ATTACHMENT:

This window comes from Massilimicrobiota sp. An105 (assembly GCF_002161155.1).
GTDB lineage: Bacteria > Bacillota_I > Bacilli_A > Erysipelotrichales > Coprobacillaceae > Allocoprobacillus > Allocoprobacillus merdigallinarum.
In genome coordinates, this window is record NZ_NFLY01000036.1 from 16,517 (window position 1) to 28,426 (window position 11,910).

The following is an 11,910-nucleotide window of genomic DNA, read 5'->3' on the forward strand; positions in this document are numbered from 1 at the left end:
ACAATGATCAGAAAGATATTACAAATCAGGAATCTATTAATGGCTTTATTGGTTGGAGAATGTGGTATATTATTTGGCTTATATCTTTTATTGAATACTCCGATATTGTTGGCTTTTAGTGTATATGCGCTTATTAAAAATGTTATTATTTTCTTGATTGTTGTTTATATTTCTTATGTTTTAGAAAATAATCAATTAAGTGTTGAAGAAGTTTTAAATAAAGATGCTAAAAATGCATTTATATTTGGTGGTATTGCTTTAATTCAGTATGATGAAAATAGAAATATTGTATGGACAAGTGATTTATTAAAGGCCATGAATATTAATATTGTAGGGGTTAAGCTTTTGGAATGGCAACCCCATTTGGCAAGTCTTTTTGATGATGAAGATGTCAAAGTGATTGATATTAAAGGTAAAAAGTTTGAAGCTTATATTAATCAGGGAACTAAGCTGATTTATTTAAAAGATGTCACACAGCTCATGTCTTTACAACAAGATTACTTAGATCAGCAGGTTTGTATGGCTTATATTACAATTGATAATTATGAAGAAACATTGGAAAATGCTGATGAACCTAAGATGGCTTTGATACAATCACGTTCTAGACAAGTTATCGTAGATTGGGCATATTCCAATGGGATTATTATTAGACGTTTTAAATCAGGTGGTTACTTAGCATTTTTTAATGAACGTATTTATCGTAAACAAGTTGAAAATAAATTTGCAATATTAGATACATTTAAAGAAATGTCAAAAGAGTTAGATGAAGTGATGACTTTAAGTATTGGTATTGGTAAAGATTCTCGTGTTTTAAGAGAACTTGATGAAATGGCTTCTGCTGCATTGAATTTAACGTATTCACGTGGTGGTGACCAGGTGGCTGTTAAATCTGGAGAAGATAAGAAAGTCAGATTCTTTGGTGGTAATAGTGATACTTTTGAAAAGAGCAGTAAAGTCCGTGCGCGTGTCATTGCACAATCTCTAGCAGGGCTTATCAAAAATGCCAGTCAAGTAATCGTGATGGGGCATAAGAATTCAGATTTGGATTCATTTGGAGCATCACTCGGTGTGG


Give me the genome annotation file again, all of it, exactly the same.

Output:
This window comes from Massilimicrobiota sp. An105 (assembly GCF_002161155.1).
GTDB lineage: Bacteria > Bacillota_I > Bacilli_A > Erysipelotrichales > Coprobacillaceae > Allocoprobacillus > Allocoprobacillus merdigallinarum.
In genome coordinates, this window is record NZ_NFLY01000036.1 from 16,517 (window position 1) to 28,426 (window position 11,910).

The following is an 11,910-nucleotide window of genomic DNA, read 5'->3' on the forward strand; positions in this document are numbered from 1 at the left end:
ACAATGATCAGAAAGATATTACAAATCAGGAATCTATTAATGGCTTTATTGGTTGGAGAATGTGGTATATTATTTGGCTTATATCTTTTATTGAATACTCCGATATTGTTGGCTTTTAGTGTATATGCGCTTATTAAAAATGTTATTATTTTCTTGATTGTTGTTTATATTTCTTATGTTTTAGAAAATAATCAATTAAGTGTTGAAGAAGTTTTAAATAAAGATGCTAAAAATGCATTTATATTTGGTGGTATTGCTTTAATTCAGTATGATGAAAATAGAAATATTGTATGGACAAGTGATTTATTAAAGGCCATGAATATTAATATTGTAGGGGTTAAGCTTTTGGAATGGCAACCCCATTTGGCAAGTCTTTTTGATGATGAAGATGTCAAAGTGATTGATATTAAAGGTAAAAAGTTTGAAGCTTATATTAATCAGGGAACTAAGCTGATTTATTTAAAAGATGTCACACAGCTCATGTCTTTACAACAAGATTACTTAGATCAGCAGGTTTGTATGGCTTATATTACAATTGATAATTATGAAGAAACATTGGAAAATGCTGATGAACCTAAGATGGCTTTGATACAATCACGTTCTAGACAAGTTATCGTAGATTGGGCATATTCCAATGGGATTATTATTAGACGTTTTAAATCAGGTGGTTACTTAGCATTTTTTAATGAACGTATTTATCGTAAACAAGTTGAAAATAAATTTGCAATATTAGATACATTTAAAGAAATGTCAAAAGAGTTAGATGAAGTGATGACTTTAAGTATTGGTATTGGTAAAGATTCTCGTGTTTTAAGAGAACTTGATGAAATGGCTTCTGCTGCATTGAATTTAACGTATTCACGTGGTGGTGACCAGGTGGCTGTTAAATCTGGAGAAGATAAGAAAGTCAGATTCTTTGGTGGTAATAGTGATACTTTTGAAAAGAGCAGTAAAGTCCGTGCGCGTGTCATTGCACAATCTCTAGCAGGGCTTATCAAAAATGCCAGTCAAGTAATCGTGATGGGGCATAAGAATTCAGATTTGGATTCATTTGGAGCATCACTCGGTGTGG